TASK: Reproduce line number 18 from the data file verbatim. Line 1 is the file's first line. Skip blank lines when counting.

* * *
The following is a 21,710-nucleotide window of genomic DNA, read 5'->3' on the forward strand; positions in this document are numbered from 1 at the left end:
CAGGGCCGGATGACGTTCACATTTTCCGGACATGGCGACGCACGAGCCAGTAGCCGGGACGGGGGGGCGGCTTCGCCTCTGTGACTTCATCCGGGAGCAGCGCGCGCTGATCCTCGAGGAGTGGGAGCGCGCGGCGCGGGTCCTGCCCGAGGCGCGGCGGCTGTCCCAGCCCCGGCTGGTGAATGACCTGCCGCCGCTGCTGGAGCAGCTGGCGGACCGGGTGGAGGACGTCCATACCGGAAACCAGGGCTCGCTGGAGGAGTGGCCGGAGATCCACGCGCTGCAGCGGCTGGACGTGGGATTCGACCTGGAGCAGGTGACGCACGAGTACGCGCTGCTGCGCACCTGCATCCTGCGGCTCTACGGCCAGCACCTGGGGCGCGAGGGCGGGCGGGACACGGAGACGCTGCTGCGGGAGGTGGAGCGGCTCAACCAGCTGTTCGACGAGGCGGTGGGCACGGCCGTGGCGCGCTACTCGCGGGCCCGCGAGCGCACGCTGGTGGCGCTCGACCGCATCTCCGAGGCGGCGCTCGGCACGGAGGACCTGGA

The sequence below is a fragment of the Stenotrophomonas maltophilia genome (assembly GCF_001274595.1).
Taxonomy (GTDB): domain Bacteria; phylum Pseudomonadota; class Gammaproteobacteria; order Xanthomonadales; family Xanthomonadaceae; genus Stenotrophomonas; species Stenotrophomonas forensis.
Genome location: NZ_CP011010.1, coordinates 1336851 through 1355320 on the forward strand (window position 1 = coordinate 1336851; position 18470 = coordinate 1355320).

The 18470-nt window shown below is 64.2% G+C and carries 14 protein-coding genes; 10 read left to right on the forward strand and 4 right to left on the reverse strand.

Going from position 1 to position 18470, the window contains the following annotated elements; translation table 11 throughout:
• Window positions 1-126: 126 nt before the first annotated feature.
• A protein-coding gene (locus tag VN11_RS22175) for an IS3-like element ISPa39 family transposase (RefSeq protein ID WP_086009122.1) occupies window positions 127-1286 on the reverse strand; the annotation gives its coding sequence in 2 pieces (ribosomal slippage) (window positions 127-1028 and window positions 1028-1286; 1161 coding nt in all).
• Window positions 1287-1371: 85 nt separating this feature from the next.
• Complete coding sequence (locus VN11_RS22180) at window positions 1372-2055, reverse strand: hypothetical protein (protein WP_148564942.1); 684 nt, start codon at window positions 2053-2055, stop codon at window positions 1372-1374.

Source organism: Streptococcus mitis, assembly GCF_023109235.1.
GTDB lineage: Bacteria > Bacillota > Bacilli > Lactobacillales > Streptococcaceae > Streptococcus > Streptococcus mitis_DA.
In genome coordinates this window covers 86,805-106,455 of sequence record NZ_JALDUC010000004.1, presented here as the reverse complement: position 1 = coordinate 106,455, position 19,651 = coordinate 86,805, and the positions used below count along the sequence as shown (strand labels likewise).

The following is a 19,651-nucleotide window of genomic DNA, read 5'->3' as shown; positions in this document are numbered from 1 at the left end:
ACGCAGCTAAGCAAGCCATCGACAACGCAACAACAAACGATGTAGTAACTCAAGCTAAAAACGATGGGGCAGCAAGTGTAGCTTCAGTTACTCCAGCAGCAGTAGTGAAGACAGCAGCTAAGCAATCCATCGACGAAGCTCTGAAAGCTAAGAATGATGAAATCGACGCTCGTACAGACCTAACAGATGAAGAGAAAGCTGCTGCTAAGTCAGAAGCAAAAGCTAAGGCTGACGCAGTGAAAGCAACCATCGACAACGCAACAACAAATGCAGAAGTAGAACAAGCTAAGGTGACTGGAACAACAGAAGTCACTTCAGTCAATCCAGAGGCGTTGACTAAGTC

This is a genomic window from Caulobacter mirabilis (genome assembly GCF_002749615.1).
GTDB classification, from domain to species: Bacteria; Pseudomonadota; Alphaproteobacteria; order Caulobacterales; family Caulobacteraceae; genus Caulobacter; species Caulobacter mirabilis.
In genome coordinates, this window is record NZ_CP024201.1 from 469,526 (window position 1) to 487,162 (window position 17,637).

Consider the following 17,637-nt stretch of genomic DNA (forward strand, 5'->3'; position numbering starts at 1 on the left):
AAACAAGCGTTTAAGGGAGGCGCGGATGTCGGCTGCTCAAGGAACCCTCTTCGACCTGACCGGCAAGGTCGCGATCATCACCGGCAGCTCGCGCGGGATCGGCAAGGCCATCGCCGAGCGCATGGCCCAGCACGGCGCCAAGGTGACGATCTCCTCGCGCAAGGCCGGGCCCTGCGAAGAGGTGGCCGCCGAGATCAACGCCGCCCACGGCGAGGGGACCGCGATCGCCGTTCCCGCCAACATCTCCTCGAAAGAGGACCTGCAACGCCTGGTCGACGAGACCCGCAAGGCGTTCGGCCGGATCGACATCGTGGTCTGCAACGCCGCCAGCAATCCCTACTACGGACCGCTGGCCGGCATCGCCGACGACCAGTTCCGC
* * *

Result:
GTDB classification, from domain to species: Bacteria; Pseudomonadota; Alphaproteobacteria; order Caulobacterales; family Caulobacteraceae; genus Caulobacter; species Caulobacter mirabilis.